|Publication number||US7572113 B2|
|Application number||US 11/085,370|
|Publication date||Aug 11, 2009|
|Filing date||Mar 21, 2005|
|Priority date||Mar 21, 2005|
|Also published as||CA2601225A1, CA2601225C, CA2740051A1, CA2740051C, CA2740131A1, CA2740131C, CN101316785A, CN101316785B, EP1861319A2, EP1861319A4, EP1861319B1, EP2341250A2, EP2341250A3, US20060208002, US20090302059, WO2006102263A2, WO2006102263A3|
|Publication number||085370, 11085370, US 7572113 B2, US 7572113B2, US-B2-7572113, US7572113 B2, US7572113B2|
|Inventors||Michael T. Romanyszyn, Basil F. Girjis, Alfred A. Schroeder|
|Original Assignee||Lancer Partnership, Ltd.|
|Export Citation||BiBTeX, EndNote, RefMan|
|Patent Citations (27), Non-Patent Citations (1), Referenced by (2), Classifications (17), Legal Events (2)|
|External Links: USPTO, USPTO Assignment, Espacenet|
This invention relates generally to the movement of liquids, and more particularly to methods and apparatus for pumping and dispensing liquids or semi-liquids such as, without limitation, concentrates, syrups, beverages, milks, cheeses, condiments, soups, sauces, pharmaceuticals, and other edible or drinkable products.
Many dispensers exist for dispensing liquids. Some dispensers mix one liquid, such as a juice or syrup, with another, such as water, to form a finished product. Others, such as some cheese dispensers or pharmaceutical dispensers, need not perform such mixing. Whatever the application, it is important that the dispensers perform reliably, that they dispense the correct amount of liquids, and that they are cost effective (among other considerations).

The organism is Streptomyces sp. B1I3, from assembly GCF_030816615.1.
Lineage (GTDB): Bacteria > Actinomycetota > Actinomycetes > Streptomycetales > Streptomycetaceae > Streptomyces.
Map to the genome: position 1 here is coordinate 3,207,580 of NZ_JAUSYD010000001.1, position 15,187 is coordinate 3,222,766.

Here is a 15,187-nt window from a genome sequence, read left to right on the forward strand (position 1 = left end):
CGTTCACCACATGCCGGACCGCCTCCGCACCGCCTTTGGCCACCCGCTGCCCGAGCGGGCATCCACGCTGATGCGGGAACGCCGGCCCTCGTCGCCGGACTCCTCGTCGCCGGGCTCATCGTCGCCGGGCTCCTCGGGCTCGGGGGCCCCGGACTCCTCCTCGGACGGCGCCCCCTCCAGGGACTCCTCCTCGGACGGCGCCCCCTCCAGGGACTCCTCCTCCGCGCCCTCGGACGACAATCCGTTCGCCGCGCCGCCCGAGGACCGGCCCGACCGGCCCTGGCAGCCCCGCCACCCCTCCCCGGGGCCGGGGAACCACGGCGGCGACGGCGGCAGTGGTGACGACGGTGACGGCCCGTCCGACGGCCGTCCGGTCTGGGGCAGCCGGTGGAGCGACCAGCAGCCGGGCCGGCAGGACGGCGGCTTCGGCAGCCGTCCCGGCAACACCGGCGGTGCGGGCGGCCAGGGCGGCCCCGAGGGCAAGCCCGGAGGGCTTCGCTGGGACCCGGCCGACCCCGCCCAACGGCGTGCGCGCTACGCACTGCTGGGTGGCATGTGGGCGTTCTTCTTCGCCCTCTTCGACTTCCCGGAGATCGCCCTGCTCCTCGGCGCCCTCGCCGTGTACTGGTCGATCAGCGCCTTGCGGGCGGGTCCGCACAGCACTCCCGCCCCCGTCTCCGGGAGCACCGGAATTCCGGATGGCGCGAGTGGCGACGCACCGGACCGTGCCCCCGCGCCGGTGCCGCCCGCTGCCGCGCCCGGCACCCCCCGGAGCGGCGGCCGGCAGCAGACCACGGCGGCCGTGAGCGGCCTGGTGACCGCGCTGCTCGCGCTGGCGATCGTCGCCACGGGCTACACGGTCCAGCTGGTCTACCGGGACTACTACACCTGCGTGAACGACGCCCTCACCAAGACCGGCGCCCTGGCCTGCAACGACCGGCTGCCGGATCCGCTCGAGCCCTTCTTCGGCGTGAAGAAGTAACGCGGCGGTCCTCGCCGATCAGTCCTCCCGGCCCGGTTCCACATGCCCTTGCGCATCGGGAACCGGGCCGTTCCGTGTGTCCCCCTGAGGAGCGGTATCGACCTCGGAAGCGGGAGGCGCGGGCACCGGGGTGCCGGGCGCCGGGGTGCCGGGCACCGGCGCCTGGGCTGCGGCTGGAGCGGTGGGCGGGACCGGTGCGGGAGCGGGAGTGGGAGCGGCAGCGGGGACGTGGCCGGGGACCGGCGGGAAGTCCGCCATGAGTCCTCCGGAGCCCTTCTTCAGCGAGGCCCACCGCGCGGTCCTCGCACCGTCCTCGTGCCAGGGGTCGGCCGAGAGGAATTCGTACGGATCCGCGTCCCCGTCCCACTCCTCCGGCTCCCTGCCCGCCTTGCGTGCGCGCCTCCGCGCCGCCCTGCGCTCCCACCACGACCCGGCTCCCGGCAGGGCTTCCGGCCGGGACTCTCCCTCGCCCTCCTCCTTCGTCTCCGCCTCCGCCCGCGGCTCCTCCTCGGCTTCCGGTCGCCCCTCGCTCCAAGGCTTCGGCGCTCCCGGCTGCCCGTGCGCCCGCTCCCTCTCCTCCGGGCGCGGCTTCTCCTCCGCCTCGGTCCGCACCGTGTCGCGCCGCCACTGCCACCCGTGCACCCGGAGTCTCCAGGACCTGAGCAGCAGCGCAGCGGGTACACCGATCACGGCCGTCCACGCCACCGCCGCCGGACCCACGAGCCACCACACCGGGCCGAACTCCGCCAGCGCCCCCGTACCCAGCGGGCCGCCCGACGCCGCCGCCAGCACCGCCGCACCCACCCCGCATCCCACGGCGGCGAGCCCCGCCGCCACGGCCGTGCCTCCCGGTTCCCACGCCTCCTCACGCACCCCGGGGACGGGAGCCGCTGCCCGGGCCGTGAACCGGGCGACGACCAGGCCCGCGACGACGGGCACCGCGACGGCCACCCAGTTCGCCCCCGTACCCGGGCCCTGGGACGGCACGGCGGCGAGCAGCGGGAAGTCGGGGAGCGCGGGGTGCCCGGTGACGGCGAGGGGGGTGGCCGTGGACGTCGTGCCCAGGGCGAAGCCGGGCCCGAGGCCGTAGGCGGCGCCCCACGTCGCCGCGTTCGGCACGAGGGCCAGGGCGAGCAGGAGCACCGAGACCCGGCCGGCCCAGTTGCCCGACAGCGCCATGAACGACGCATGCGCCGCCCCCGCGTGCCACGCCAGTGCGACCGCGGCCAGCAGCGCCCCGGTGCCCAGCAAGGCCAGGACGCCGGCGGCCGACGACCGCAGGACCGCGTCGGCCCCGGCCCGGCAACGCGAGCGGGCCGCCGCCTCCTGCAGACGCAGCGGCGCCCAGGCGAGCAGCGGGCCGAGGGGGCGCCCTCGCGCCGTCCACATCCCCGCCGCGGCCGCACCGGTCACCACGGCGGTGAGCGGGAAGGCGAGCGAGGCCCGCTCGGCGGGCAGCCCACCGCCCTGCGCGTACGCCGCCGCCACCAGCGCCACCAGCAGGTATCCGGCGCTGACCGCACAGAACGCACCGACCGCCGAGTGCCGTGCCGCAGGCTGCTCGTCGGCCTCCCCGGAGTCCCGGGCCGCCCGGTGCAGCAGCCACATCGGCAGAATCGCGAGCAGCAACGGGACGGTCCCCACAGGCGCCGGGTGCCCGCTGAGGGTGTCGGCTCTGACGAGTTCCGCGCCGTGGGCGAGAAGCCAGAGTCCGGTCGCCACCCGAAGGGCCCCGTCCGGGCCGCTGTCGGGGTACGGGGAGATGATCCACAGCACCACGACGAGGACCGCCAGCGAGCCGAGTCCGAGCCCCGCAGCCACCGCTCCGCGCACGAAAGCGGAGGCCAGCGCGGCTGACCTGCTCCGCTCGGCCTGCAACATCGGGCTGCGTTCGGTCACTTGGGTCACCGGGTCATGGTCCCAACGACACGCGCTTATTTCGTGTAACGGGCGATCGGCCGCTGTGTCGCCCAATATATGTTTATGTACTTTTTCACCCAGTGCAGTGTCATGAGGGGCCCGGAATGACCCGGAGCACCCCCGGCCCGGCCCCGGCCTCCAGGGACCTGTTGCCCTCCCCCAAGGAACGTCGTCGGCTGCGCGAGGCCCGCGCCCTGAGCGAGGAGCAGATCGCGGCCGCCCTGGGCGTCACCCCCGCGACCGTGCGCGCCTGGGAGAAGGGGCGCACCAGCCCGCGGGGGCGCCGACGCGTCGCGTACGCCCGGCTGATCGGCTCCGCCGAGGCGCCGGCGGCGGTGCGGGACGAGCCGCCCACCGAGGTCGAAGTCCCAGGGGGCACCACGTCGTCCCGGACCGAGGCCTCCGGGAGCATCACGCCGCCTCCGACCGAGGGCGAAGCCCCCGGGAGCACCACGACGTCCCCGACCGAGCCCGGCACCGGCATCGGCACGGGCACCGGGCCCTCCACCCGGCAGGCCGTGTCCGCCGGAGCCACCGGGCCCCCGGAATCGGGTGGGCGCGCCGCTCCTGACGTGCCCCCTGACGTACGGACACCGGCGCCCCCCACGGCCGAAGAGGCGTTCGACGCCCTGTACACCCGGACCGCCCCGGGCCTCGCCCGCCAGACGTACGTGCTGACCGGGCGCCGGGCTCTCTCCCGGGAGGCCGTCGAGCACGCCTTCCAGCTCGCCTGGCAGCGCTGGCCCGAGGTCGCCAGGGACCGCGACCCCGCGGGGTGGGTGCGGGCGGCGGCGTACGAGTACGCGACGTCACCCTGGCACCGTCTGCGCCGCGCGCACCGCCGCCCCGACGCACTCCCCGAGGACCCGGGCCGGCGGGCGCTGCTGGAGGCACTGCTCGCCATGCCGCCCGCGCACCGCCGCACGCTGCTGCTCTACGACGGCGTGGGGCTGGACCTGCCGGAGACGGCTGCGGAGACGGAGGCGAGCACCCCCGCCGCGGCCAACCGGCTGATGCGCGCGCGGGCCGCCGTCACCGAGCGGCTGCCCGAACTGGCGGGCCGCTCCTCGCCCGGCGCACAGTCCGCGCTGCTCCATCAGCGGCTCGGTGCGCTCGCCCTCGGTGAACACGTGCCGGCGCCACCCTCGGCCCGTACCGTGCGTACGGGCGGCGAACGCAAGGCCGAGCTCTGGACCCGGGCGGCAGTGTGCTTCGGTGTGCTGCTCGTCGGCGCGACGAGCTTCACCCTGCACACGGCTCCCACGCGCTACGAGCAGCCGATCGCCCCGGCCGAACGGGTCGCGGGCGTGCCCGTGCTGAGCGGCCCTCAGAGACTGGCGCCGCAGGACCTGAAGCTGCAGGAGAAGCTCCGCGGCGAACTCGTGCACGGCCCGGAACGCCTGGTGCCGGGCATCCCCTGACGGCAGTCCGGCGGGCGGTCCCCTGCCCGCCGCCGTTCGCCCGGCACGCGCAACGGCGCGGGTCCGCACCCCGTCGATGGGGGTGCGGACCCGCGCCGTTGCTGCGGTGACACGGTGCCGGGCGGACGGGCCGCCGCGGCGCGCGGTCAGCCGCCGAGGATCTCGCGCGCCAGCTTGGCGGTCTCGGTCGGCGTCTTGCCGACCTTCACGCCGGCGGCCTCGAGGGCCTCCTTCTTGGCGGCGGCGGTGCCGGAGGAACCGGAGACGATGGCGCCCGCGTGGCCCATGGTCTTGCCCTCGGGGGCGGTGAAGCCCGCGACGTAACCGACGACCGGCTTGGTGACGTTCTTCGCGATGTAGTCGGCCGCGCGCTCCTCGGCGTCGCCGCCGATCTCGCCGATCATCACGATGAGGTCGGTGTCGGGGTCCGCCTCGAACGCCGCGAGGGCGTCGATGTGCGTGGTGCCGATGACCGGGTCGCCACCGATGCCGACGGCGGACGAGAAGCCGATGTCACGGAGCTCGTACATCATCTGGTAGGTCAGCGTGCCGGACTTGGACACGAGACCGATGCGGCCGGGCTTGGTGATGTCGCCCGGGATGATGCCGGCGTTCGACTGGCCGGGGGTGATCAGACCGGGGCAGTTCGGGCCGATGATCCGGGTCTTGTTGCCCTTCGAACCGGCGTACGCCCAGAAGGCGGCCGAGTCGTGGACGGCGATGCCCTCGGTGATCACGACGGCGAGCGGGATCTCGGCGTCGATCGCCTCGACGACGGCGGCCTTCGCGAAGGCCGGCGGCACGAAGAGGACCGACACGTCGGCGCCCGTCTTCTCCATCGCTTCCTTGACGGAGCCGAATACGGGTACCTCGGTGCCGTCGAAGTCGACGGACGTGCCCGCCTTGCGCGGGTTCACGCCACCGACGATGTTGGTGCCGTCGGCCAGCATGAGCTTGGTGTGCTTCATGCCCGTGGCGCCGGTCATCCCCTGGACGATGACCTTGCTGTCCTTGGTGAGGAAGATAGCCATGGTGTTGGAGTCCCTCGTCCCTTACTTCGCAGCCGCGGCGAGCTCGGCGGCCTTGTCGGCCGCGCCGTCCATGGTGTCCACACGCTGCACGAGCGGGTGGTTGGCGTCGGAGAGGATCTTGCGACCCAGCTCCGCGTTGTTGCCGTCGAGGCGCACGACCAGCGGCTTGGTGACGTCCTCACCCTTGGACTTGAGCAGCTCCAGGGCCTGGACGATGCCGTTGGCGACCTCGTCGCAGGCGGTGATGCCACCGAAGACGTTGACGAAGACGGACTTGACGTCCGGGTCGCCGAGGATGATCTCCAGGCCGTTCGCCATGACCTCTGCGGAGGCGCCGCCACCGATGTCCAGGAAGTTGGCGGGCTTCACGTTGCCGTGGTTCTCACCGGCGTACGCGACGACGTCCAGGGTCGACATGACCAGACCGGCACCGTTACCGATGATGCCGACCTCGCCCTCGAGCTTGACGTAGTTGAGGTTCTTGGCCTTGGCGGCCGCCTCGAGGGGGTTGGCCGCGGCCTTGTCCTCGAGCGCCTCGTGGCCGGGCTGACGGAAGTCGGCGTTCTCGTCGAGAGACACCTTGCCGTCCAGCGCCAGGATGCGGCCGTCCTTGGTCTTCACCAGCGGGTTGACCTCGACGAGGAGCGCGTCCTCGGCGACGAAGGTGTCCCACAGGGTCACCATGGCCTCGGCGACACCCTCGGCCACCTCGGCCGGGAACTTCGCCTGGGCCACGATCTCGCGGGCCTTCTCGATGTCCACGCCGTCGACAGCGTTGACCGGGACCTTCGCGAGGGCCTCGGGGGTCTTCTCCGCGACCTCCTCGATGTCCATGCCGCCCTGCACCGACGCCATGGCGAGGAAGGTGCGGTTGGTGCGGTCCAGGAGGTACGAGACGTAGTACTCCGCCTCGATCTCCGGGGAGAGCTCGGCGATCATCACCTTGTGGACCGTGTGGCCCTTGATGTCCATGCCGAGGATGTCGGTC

Unfortunately, many problems exist with existing dispensers. For example, in some dispensers, the accuracy of the pumping is low, resulting in poor quality or high costs, or both. Also, in some dispensers, there are high failure rates in the pumping mechanism. Also, the cost of the dispensers or the packaging for the liquid to be dispensed is often too high. Another area of concern is cleanliness; many dispensers are hard to clean. Still other issues arise with the difficulty with which the liquid packaging is loaded into and removed from the dispenser, and the dripping that can occur with such loading and removal. Indeed, attempts to prevent dripping often add unwarranted cost, and can cause system failures where they require a user to remember to move a valve from a closed to an open position after loading of a new package.
Therefore, a need has arisen for methods and apparatus for pumping and dispensing which overcome limitations of prior art systems.